South Carolina: How Shall We Grow?

(Note from JN: I found this on the USC website. Ms. Smith's husband is the Dean of the Darla Moore School of Business at USC -- Joel Smith. He also retired as the CEO of all the USA, SE areas, Bank of America. Ms. Smith is still on our County Council 2003.)

(Note: This is a veritable minefield of 'conned senses' / Delphi / language deception. Please read with the awareness that your emotions are being plied, while your intellect is being paralyzed.)

No date given.

By Kit Smith

South Carolina is coming close to winning the "sprawl contest." It's not a race we should even want to enter.

Earlier this year, South Carolina Gov. Jim Hodges convened a well-attended summit on growth issues in The Palmetto State. More than 200 leaders from areas experiencing rapid growth participated in the dialogue. Both Georgia's Governor Roy Barnes and a former undersecretary in the U.S. Department of Commerce warned South Carolina about the dark side of growth.

So what is this debate all about? What exactly do we mean by "growth"? And how does all this affect business in South Carolina?

First, it is important to distinguish between economic growth and growth in our "built environment," i.e., development of farmland, forest, and other open space. Our concern is not about economic growth per se, but about the sprawling pattern of development that is rapidly overtaking many areas of South Carolina. While there is no official definition of "sprawl," it generally means the inefficient development of land that results in a suburban built environment spreading into rural or undeveloped areas.

The type of infrastructure investment and service delivery system required to support this type of growth is extremely costly. According to many economists, if we don't develop strategies to grow more efficiently, we will not be able to sustain our economic momentum. So, while growth in the economy and growth in our built environment are irrevocably linked, they are not the same.

The "Sprawl Contest"

South Carolina is coming very close to winning the "sprawl contest," but it is not a contest we should even want to enter. Consider this: Between 1992 and 1997, the state ranked ninth in the nation in total acres of land converted to development, with more than half a million acres (539,700 acres, to be exact). When adjusted for relative size, we leapt to sixth place. When adjusted for population, we vaulted to fourth.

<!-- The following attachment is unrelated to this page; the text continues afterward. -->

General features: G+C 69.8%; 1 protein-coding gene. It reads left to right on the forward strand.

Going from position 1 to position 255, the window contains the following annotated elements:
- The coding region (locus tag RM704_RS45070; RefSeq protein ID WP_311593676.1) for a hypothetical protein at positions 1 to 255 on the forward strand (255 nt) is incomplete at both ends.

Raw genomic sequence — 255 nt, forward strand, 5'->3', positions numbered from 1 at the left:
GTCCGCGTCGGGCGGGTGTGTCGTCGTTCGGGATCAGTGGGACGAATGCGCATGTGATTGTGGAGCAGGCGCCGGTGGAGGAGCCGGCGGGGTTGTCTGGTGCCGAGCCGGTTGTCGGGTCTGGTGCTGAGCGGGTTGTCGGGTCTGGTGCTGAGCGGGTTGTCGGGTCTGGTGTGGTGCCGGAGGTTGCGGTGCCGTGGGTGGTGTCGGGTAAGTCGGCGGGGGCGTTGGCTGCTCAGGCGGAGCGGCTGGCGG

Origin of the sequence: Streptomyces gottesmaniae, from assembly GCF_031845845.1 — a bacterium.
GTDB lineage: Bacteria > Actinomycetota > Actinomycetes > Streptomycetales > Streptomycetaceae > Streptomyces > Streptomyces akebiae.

This means we're on our way to becoming another poster child for sprawl, right up there with Los Angeles, New Jersey, Atlanta, and Charlotte. Most of this growth is occurring along our coast and the I-85 corridor. But it's also happening in the Midlands and in other pockets around the state where the open countryside meets the built-up cities and suburbs.

South Carolina is converting raw land to a built environment at six times the rate of our population growth. And our rate of conversion continues to accelerate. During the 1980s, our rate of conversion was 13 percent. It rose to 14 percent by the early 1990s, and by the late 1990s, to more than 30 percent.

This is not a contest we should want to win. Not only is this pattern of growth extremely costly, but our archaic local government and school finance systems also compound the problem, setting up a formula for economic failure. While there is certainly room for debate about the degree of the problem, a look at the projected costs indicates that we simply cannot afford to continue this current pattern of development. A study by researchers at Rutgers University indicates that South Carolina will have to find an additional $57 billion before 2020 to cover infrastructure costs to sustain our current pattern of growth. Compare that figure to that of our state's general fund budget --$5 billion -- and you will understand the size of the problem.

Costs of Growth

It is a myth that growth pays its own way. We have long assumed that growth enhances our tax base, paying for itself and also adding funds to our governmental coffers to enhance our quality of life by improving our schools, funding our museums and libraries, and enhancing our recreational and leisure activities. But in South Carolina, many local governments -- some of them our fastest-growing -- are struggling mightily just to fund basic services. Look at the cities of Mt. Pleasant and Fountain Inn, or the counties of Lexington, Horry, Richland, and Beaufort.